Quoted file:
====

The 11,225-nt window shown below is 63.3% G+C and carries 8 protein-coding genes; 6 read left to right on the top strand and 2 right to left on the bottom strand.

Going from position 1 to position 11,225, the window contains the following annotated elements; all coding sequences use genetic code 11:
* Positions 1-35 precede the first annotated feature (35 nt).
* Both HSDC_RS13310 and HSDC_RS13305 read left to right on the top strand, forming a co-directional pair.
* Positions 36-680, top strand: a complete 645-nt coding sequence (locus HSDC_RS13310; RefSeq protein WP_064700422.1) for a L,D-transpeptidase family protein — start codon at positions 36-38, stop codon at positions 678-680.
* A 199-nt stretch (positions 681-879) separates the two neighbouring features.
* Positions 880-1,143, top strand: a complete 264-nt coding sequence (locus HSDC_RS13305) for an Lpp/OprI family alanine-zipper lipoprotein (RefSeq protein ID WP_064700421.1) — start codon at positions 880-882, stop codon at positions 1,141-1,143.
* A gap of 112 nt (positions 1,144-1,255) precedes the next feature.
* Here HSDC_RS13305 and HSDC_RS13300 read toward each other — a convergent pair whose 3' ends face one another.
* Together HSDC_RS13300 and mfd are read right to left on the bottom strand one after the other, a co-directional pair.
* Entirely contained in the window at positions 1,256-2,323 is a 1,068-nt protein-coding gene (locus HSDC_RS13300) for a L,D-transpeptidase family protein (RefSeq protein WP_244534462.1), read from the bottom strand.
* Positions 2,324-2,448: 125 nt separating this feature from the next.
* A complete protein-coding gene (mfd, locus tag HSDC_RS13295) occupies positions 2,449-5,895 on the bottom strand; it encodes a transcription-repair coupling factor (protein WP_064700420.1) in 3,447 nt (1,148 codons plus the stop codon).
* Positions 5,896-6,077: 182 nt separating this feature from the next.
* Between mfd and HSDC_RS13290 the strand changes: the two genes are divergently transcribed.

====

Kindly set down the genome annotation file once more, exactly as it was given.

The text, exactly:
The 11,225-nt window shown below is 63.3% G+C and carries 8 protein-coding genes; 6 read left to right on the top strand and 2 right to left on the bottom strand.

Going from position 1 to position 11,225, the window contains the following annotated elements; all coding sequences use genetic code 11:
* Positions 1-35 precede the first annotated feature (35 nt).
* Both HSDC_RS13310 and HSDC_RS13305 read left to right on the top strand, forming a co-directional pair.
* Positions 36-680, top strand: a complete 645-nt coding sequence (locus HSDC_RS13310; RefSeq protein WP_064700422.1) for a L,D-transpeptidase family protein — start codon at positions 36-38, stop codon at positions 678-680.
* A 199-nt stretch (positions 681-879) separates the two neighbouring features.
* Positions 880-1,143, top strand: a complete 264-nt coding sequence (locus HSDC_RS13305) for an Lpp/OprI family alanine-zipper lipoprotein (RefSeq protein ID WP_064700421.1) — start codon at positions 880-882, stop codon at positions 1,141-1,143.
* A gap of 112 nt (positions 1,144-1,255) precedes the next feature.
* Here HSDC_RS13305 and HSDC_RS13300 read toward each other — a convergent pair whose 3' ends face one another.
* Together HSDC_RS13300 and mfd are read right to left on the bottom strand one after the other, a co-directional pair.
* Entirely contained in the window at positions 1,256-2,323 is a 1,068-nt protein-coding gene (locus HSDC_RS13300) for a L,D-transpeptidase family protein (RefSeq protein WP_244534462.1), read from the bottom strand.
* Positions 2,324-2,448: 125 nt separating this feature from the next.
* A complete protein-coding gene (mfd, locus tag HSDC_RS13295) occupies positions 2,449-5,895 on the bottom strand; it encodes a transcription-repair coupling factor (protein WP_064700420.1) in 3,447 nt (1,148 codons plus the stop codon).
* Positions 5,896-6,077: 182 nt separating this feature from the next.
* Between mfd and HSDC_RS13290 the strand changes: the two genes are divergently transcribed.